Two charming folk art paintings in the collection of the Longmeadow Historical Society bear the hallmarks of the kind of work educated young women in mid-19th century America produced.
Chatsworth: Home of the Duke of Devonshire by Sarah A. Coomes Colton
oil on canvas, 24" x 34"
Biblical Scene by Sarah A. Coomes Colton c. 1855-1856
oil on canvas, 30" x 39"
We are lucky to know the name of the artist of both pieces: Sarah Amelia Coomes Colton (1836-1922). Residing all of her life in Longmeadow, MA, her obituary does mention that she was educated in public schools and at Thetford Academy in Vermont. Though it is unclear how old Sarah Coomes Colton was at the time she attended Thetford Academy, her curriculum at the school would have included painting. A school advertisement from the era mentions, “The School is divided into two departments, English and Classical. Instruction is given in the Elementary and Higher English Branches, Latin, Greek, French, Drawing, Painting, and Music. Students are fitted for College, for professional teachers, or business.” Music, painting, and drawing added an extra $8 to the $4 tuition charged per term. That seems like quite a financial commitment.
So who were Sarah’s parents? Her father, Elias Coomes, was featured in an earlier History Note after we acquired his picture from eBay recently showing him wearing his militia uniform. He was a farmer in town whose real estate was valued at $5000 on the 1850 census, about double what the average farmer’s real estate value was. His unexpected death in 1851 at the age of 44 following a fall from the roof of a brick kiln left his wife alone to raise three young children. It is unclear if his daughter Sarah, who was fourteen at the time of her father’s death, attended Thetford Academy in Vermont before or after his loss, though his death surely must have been a significant financial hardship on the family She does appear on the 1850 register of the District 1 Schoolhouse in Longmeadow.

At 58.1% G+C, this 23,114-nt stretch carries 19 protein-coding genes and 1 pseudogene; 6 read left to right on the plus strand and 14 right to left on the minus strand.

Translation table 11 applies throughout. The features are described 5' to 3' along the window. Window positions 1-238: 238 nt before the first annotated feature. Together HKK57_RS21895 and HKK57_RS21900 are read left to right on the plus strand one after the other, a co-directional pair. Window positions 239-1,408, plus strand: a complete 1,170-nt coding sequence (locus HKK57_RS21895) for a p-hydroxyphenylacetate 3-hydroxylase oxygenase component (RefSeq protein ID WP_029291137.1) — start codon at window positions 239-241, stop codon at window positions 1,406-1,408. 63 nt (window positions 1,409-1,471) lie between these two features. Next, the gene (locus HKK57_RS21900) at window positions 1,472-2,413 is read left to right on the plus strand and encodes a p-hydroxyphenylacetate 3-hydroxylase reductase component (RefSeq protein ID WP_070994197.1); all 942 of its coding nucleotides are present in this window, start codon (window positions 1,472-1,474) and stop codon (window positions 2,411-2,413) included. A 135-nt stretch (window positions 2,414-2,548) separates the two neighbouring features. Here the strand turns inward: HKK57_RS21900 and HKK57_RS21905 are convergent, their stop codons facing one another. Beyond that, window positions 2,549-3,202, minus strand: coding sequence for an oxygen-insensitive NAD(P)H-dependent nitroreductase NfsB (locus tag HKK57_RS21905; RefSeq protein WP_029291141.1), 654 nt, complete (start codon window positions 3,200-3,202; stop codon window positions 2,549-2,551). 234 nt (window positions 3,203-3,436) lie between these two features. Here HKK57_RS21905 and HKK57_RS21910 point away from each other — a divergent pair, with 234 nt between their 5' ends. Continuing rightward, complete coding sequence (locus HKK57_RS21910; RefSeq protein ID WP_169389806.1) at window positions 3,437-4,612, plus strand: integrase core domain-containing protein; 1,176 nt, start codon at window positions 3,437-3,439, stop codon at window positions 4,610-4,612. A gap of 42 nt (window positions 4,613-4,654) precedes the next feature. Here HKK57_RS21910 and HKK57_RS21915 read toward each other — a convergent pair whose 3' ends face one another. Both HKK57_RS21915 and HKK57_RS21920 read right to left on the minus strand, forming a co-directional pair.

Chatsworth: Home of the Duke of Devonshire
Both paintings are on canvas. One piece, “Chatsworth - Home of the Duke of Devonshire” features a faux-painted wood background and border around a bucolic British scene featuring a bridge, a river, hills, and various estate buildings. These sorts of scenes were popular subjects among schoolgirl painters, even though most had never traveled abroad.
The second piece bears two interesting labels on the back. One shows that it was donated to the Historical Society by J.D. Colton, the son of the artist, and identifies the subject as a “Biblical Scene.” Like the Chatsworth painting, it seems unlikely that young artist would have traveled to any place that looked anything like the scene of the columned building in the painting. For sure, Sarah Coomes Colton would have been familiar with hills and sheep and trees, both in her hometown and in the Vermont area around Thetford Academy.
The other interesting label on the back of the “Biblical Scene” is the canvas maker's mark: “From N.D. Cotton, 7 Tremont Street, Boston.” This mark helps to date the painting to circa 1855-1856. Newspaper advertisements show that N.D. Cotton was in the business of art supplies and stationery for many years in Boston, but only at that location in 1855 and 1856. Sarah Coomes Colton would have been 19 or 20 years old at that point, perhaps too old to be a student at Thetford Academy, but did she continue to practice the skills she learned in her earlier schooling? It’s hard to know, but many young women who attended Academies did so to receive a more refined education to make them better teachers. Perhaps Sarah was working as a teacher at the time she completed these works of art.
English Prepared Canvas from N. D. Cotton
7 Tremont St, Boston
In 1861, at the age of 25, Sarah Coomes married Alvah Colton, Jr, also of Longmeadow. Surely, her days of painting would be behind her at that point as she became a successful farmer’s wife and a mother. Did Sarah bring these paintings with her to decorate her new home as she began married life? It is nice to know that her children held onto her paintings, and even nicer that they have found their way into the collection of the Longmeadow Historical Society.
-Contributed by Melissa M. Cybulski, Longmeadow Historical Society
all images from the collection of the Longmeadow Historical Society